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Video History-Suspension 1
Video History-Suspension 2
Video History-Suspension 3
Video History-Suspension 4
Video History-Suspension 5
Video History-Suspension 6
Video History-Suspension 7

Video Undercarriage 1
Video Undercarriage 2
Video Steering Wheel 1
Video Steering Wheel 2
Video Steering Lock
Video Steering
Video Safety Steering
Video Rack Pinion Steering
Video Steering Ratio 1
Video Steering Ratio 2
Video Steering Ratio 3
Video Ball Steering
Video Worm Roller Steering
Video Hydraulic Power Steer. 1
Video Hydraulic Power Steer. 2
Video Electr. Power Steer. 1
Video Electr. Power Steer. 2
Video Electr.-hydraulic Pump
Video Torque (power steer.)
Video Electr. Stab. Program
Video Finger Steering
Video One-piece Track Rod
Video Four Wheel Steering 1
Video Four Wheel Steering 2
Video Four Wheel Steering 3
Video Dry Joint
Video History
Video Suspension control 1
Video Wheel positions
Video Suspension
Video Spring systems
Video Electr. Air Suspension
Video Center of Gravity
Video Oblique/lateral drift angle
Video Elasto-kinematics
Video Elk Test
Video Wheel Bearing 1
Video Wheel Bearing 2
Video Wheel Bearing 3
Video Wheel Bearing 4
Video Ind. pulse sensor
Video Wheel sensor 2
Video Transversal Axis
Video Suspension Carrier
Video Below View
Video Adj. suspension
Video Stabilizer 1
Video Stabilizer 2
Video Double-wishbone 1
Video Double-wishbone 2
Video Double-wishbone 3
Video Air suspension truck
Video McPherson Strut 1
Video McPherson Strut 2
Video McPherson Strut 3
Video McPherson Strut 4
Video Trailing Arm
Video Twist-beam Rear Axle
Video Space Arms
Video Multilink Axle
Video Semi-trailing Arm Axle
Video Rear-wheel Drive
Video Electr. Stab. Program
Video ABS/ESP-Hydr. Unit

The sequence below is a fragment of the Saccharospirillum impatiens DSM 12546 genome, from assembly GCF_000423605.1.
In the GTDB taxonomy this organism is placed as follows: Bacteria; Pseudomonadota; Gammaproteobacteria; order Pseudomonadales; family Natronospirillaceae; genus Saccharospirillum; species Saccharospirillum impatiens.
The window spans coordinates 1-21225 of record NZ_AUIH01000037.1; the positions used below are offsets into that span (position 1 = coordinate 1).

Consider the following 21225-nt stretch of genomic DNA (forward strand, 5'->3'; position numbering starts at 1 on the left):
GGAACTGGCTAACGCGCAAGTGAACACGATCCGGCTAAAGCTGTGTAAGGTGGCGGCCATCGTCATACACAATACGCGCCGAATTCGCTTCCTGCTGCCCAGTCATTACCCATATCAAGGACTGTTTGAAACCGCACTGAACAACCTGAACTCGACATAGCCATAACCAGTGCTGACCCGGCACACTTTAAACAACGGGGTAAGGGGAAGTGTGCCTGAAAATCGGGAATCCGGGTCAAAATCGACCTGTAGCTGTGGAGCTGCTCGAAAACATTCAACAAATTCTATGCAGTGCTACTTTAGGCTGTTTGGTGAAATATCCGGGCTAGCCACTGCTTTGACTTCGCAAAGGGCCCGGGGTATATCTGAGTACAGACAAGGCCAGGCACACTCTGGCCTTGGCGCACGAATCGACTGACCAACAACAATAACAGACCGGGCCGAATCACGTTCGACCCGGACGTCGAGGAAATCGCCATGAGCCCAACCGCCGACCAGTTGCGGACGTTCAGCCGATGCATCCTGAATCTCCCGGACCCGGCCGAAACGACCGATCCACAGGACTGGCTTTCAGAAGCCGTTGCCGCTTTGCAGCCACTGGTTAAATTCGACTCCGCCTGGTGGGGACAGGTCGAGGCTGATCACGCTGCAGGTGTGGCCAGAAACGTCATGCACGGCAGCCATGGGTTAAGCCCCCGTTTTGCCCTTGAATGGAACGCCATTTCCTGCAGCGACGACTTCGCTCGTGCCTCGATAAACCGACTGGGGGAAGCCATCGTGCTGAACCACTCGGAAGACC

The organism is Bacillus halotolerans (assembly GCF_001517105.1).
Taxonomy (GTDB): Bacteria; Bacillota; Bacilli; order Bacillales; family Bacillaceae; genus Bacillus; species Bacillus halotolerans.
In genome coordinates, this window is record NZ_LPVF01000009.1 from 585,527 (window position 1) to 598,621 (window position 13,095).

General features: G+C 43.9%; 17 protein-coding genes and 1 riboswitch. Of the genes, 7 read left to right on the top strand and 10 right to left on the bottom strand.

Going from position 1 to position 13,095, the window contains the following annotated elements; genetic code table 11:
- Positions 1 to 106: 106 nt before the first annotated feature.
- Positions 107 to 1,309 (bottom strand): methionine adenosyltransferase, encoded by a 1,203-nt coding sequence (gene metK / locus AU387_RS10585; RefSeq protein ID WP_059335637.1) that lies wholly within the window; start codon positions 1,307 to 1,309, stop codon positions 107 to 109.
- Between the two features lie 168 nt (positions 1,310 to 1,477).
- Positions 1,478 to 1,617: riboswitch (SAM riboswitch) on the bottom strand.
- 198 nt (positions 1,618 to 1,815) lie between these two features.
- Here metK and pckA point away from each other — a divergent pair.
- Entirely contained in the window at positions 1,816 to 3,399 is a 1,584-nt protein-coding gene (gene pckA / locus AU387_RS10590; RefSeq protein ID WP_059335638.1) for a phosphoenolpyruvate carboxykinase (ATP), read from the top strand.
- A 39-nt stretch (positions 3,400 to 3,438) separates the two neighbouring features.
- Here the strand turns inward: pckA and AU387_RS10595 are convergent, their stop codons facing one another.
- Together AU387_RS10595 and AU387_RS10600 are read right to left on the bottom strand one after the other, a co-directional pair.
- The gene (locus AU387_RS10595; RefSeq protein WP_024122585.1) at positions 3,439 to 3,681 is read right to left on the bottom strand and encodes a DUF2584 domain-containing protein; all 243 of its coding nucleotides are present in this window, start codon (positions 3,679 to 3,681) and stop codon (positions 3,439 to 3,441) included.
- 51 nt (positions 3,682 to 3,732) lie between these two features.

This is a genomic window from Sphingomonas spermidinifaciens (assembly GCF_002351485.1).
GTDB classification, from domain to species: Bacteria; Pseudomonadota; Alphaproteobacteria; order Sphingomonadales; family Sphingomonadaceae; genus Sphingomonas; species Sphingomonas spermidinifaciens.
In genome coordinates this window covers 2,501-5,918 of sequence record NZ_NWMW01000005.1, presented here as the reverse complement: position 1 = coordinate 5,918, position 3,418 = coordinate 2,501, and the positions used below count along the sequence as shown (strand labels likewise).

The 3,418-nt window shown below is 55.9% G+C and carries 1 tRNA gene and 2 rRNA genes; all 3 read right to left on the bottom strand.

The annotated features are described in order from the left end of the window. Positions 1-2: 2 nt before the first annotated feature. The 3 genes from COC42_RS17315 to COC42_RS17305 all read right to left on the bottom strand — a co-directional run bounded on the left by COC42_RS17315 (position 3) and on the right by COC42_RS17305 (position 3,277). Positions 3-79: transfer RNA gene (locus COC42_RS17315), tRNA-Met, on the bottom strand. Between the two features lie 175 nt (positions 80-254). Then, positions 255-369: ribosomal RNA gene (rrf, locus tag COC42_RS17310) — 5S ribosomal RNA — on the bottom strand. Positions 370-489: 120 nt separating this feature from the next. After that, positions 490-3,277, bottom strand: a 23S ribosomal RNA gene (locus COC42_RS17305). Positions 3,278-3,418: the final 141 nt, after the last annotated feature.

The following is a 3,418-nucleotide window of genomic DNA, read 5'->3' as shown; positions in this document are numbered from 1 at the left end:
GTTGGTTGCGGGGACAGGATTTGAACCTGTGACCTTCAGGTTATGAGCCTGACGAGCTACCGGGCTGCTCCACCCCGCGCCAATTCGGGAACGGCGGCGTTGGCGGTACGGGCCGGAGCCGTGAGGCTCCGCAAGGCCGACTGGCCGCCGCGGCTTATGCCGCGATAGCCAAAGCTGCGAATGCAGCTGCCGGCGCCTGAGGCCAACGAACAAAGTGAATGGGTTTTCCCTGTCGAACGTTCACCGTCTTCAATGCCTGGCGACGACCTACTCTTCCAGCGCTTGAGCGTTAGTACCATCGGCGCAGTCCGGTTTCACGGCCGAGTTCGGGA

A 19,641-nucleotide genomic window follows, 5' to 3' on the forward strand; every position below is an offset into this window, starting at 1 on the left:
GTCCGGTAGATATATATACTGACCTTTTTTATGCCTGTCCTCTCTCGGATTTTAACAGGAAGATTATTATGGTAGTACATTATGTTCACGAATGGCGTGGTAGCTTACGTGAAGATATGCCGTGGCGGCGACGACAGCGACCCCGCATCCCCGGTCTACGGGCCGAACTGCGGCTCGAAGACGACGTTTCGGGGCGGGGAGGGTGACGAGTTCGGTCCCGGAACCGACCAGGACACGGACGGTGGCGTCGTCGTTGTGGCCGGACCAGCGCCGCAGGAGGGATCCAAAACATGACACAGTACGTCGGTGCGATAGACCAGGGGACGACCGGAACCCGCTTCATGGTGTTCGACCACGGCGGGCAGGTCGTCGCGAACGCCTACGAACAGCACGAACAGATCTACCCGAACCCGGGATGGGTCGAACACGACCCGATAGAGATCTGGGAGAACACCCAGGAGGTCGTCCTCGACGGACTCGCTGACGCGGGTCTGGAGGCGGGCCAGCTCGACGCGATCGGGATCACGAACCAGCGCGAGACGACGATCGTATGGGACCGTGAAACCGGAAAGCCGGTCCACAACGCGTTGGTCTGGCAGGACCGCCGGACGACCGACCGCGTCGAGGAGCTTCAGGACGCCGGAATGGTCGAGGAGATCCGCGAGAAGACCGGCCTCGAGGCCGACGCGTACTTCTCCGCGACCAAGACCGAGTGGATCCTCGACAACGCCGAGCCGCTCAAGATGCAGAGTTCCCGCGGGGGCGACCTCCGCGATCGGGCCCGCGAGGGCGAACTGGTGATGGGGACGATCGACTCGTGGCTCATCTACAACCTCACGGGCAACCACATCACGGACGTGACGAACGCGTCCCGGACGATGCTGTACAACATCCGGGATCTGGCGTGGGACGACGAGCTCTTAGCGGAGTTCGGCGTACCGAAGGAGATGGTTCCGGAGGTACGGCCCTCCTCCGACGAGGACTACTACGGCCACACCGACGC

Video One-arm Swing. Fork
Video Formula-3 Racing Car
Video Pend. Wheel Suspen.
Video Torson Crank Suspen.
Video DeDion Axle 1
Video DeDion Axle 2
Video Rigid Axle 1
Video Rigid Axle 2
Video Rigid Axle 3
Video Rigid Axle 4
Video Rigid Axle 5
Video Self steering axle
Video Track rod joint
Video Springs
Video Coil Spring 1
Video Coil Spring 2
Video Coil Spring 3
Video Leaf Spring
Video Torsion Bar Spring
Video Rubber Suspension
Video Hydropn. Suspension
Video Air Suspension 1
Video Air Suspension 2
Video Shock Absorber 1
Video Shock Absorber 2
Video Shock Absorber 3
Video Shock Absorber 4
Video Shock Absorber 5
Video Single-tube Damper 1
Video Single Tube Damper 2
Video Double-tube Damper
Video Shock Absorber Piston
Video Friction Absorber
Video Tyres
Video Wheel Positions

Video Tyre Calculation
Video Inch -> mm
Video Slip
Video Axle Load Distrib.
Video Payload Distrib.
Video Roller Resistance 2

Video Wheel suspension 1
Video Wheel suspension 2
Video Wheels 1
Video Suspension 1
Video Suspension 2
Video Suspension 5
Video Steering 1
Video Steering 2

          A B C D E F G H I J K L M N O P Q R S T U V W X Y Z

  History Suspension 5

Previous page